As with all questions in law, each person needs to consider the facts and consequences before coming to a definitive answer.
It might be a very useful option to bequeath your estate to your existing Family Trust rather than to your children or the individual heirs.
Some of the reasons to consider the above would be:
- The heirs are still minors In such a case the minor’s inheritance should in any case be administered by trustees in terms of the testamentary trust in order to avoid having to sell the assets and transfer it to the Guardians Fund which is administered by the Masters Office. There is no reason why one should incur unnecessary costs administering the testamentary trust whilst you already have a Family trust which can be used for the same purpose.
- It is impractical or impossible to divide the assets between the heirs at the time of death You might have an asset such as agricultural property, that may not be divided without the prior consent of the Minster. In such a case the property can be bequeathed to the trust, for the trustees to utilize the property for the benefit of the people for which it was intended for.
- The heirs might not be in a position to be trusted with the full power and responsibilities the inheritances bestow upon them, at this moment
Heirs who suffer from substance abuse or disabilities might benefit where a trusted trustee administers the assets on their behalf.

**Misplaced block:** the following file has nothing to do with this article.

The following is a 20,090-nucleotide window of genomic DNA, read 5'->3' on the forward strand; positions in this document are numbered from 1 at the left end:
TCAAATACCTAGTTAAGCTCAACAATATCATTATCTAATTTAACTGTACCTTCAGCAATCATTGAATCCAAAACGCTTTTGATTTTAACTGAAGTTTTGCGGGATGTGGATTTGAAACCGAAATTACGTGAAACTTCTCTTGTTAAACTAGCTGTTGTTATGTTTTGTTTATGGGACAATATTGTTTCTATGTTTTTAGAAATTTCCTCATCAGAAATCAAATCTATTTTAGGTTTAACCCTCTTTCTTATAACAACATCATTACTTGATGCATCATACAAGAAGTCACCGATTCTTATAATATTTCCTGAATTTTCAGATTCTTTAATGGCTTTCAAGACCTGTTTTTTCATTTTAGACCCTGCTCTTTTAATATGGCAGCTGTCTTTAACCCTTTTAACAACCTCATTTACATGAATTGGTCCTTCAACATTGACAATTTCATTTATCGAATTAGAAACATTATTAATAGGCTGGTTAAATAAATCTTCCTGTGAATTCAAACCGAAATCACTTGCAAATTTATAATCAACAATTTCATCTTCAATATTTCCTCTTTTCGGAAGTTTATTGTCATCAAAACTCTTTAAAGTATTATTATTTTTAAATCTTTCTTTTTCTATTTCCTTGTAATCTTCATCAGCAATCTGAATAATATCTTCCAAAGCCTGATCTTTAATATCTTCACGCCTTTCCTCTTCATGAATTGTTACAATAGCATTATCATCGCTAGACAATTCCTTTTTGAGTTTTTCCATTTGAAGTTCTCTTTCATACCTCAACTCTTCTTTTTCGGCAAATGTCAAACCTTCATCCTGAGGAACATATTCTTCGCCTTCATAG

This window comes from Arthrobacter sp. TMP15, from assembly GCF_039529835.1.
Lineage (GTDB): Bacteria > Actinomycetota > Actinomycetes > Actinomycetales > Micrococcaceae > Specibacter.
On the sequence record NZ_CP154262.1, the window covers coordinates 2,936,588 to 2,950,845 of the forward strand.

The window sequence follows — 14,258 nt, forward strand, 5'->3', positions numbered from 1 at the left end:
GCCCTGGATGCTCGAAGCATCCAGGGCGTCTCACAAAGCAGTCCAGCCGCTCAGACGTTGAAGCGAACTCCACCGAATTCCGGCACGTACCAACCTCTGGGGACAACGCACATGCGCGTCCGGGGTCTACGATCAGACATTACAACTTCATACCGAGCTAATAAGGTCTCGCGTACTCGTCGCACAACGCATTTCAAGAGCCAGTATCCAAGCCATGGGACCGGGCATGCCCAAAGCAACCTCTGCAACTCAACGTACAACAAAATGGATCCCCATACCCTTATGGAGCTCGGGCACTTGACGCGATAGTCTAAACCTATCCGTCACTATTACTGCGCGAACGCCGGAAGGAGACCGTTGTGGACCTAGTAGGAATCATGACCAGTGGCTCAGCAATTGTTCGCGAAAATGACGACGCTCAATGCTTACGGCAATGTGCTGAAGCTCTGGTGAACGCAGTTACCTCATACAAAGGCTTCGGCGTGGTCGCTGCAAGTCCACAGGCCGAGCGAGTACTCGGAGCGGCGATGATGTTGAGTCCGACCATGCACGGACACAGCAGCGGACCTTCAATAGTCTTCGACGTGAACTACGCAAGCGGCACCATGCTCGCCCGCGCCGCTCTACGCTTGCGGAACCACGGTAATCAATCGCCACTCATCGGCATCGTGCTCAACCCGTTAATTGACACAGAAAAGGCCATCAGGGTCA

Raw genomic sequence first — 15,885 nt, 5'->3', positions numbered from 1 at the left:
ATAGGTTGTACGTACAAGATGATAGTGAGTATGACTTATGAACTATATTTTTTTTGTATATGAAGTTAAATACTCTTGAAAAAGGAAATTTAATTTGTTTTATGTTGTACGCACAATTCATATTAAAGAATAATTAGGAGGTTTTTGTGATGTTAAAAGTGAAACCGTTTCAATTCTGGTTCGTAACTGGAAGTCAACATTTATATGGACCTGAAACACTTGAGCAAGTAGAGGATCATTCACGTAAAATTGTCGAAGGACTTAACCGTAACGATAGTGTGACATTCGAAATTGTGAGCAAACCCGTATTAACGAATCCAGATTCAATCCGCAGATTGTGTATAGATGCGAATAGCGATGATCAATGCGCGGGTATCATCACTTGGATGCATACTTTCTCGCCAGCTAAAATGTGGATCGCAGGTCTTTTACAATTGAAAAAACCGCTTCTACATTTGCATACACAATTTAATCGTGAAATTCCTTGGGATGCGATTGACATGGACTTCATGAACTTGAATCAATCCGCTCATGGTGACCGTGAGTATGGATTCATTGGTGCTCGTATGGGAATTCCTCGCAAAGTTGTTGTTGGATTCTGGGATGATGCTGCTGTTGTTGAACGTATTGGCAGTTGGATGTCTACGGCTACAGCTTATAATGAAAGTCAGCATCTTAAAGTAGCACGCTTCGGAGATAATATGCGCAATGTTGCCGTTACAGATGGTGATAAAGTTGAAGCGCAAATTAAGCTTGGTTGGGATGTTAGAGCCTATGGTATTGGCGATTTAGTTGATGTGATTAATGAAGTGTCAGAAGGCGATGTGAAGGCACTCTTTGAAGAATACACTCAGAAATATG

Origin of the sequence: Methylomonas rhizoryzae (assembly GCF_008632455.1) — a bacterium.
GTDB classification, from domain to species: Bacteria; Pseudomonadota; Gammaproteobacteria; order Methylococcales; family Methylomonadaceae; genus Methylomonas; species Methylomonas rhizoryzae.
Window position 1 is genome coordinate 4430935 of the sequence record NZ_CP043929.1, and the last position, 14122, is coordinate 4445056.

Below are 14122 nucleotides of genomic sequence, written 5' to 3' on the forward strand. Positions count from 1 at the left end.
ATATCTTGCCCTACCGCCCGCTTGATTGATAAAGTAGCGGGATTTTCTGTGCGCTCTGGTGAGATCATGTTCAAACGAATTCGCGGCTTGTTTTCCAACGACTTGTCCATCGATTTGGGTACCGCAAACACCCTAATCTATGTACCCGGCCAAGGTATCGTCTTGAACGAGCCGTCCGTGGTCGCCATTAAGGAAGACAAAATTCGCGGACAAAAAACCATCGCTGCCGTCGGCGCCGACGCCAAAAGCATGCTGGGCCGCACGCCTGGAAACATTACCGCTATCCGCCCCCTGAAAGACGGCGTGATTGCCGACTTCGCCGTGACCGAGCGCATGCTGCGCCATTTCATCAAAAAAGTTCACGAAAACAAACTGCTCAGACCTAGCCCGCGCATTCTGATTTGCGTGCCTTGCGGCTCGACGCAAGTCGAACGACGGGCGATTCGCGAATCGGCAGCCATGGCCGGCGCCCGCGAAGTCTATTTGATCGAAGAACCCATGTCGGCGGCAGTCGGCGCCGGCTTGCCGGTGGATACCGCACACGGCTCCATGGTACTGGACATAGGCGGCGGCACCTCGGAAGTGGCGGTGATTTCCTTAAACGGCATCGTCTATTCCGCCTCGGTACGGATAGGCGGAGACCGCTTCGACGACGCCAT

However, should you decide to make use of your family trust, you need to consider whether or not the trust deed is actually drawn up in such a way to make it possible to bring about the consequences you intended.
Here are some aspects to consider:
- Who will be the trustees of your family trust after your death?
Could the remaining trustee’s interest be in conflict with the rest of the beneficiaries, will they be fair?
Will the trustees be capable of administering the inheritance?
What will the trustee’s fees be?
- Who are the beneficiaries of the trust?
Will the trustees have the power to divest some of the inheritance to any other beneficiary in terms of the trust deed, that you would not have done in your will?
How wide are the powers of the trustees? Is it a discretionary trust?
A person may not delegate to someone else, how his assets is to be inherited. Therefore, you cannot leave the decision of how your assets are to be divided, to the discretion of the trustees. Depending on the circumstances you might have to give specific instructions to the trustees and should not take it for granted that they know and will divide your inheritance between the beneficiaries as you intended.